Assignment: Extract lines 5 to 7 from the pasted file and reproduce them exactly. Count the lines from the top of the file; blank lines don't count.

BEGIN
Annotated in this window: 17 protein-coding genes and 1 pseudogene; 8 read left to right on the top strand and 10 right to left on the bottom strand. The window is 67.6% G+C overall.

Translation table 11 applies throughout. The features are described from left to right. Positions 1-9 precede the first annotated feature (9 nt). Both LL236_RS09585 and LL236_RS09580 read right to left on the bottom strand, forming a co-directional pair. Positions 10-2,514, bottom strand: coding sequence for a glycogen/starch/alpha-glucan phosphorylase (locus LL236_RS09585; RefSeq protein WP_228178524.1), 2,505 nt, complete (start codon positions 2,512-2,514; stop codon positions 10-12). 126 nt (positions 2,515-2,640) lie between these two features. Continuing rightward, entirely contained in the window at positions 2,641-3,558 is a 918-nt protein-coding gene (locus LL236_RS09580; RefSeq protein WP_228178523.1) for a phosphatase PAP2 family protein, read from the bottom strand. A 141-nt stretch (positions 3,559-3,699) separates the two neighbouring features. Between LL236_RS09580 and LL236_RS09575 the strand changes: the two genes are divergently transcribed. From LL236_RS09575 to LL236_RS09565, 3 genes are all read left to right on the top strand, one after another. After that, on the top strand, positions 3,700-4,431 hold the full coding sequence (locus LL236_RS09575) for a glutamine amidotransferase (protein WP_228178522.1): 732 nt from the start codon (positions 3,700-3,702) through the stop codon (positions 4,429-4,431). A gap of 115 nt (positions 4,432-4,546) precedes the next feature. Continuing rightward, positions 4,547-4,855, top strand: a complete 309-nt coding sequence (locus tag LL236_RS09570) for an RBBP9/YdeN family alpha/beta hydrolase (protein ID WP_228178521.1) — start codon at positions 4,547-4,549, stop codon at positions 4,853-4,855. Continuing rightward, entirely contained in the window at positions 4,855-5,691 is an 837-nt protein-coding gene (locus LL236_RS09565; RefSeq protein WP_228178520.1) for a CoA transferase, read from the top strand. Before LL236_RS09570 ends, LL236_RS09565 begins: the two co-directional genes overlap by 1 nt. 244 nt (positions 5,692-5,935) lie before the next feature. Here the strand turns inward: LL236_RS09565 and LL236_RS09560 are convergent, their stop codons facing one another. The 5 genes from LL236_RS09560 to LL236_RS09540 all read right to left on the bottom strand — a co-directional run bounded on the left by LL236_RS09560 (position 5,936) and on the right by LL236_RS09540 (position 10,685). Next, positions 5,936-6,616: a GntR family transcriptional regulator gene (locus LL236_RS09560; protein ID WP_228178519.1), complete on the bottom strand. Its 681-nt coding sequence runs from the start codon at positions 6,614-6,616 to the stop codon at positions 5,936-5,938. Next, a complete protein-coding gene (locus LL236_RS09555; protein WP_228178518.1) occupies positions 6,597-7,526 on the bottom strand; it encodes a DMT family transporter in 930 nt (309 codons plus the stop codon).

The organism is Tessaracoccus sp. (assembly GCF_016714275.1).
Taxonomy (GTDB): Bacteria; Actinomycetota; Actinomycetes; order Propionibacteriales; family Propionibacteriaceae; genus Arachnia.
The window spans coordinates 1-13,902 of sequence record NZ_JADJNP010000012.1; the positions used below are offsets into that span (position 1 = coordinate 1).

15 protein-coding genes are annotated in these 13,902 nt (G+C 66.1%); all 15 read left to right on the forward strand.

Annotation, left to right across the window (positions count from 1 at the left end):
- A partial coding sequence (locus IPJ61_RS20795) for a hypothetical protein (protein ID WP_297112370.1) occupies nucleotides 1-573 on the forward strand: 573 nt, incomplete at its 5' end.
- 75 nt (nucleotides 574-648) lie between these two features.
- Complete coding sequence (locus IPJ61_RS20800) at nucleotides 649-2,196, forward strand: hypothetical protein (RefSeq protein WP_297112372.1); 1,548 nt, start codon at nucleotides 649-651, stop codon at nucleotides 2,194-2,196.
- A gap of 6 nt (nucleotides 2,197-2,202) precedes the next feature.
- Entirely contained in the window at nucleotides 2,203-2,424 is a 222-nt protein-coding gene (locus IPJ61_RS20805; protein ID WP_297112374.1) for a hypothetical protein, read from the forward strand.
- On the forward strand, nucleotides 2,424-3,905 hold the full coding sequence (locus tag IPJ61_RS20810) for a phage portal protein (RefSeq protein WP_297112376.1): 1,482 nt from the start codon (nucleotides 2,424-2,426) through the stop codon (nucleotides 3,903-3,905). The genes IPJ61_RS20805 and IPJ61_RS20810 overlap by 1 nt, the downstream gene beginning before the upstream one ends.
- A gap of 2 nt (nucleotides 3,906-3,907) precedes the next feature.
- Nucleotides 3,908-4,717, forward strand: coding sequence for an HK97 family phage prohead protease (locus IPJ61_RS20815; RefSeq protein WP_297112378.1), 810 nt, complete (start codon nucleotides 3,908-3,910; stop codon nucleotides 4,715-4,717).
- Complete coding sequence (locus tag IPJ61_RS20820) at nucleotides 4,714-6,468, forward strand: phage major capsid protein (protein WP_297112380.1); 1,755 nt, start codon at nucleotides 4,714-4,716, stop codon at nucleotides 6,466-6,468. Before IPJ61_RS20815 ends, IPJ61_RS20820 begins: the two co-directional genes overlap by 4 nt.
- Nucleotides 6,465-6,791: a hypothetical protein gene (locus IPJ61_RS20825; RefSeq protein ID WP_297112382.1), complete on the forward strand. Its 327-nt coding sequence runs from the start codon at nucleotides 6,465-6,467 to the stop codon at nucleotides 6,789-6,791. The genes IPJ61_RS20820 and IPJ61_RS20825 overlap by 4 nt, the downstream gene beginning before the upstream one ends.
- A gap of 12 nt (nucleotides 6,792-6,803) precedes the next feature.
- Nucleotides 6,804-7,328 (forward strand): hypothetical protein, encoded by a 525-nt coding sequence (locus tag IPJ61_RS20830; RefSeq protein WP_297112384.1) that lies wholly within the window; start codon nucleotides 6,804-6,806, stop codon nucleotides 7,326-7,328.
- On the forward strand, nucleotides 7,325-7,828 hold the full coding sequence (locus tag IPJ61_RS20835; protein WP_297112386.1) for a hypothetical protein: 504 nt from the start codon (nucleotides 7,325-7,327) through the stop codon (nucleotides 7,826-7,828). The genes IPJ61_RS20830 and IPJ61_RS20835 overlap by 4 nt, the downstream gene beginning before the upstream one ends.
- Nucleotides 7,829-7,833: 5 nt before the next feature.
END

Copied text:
The window spans coordinates 1-13,902 of sequence record NZ_JADJNP010000012.1; the positions used below are offsets into that span (position 1 = coordinate 1).

15 protein-coding genes are annotated in these 13,902 nt (G+C 66.1%); all 15 read left to right on the forward strand.

Annotation, left to right across the window (positions count from 1 at the left end):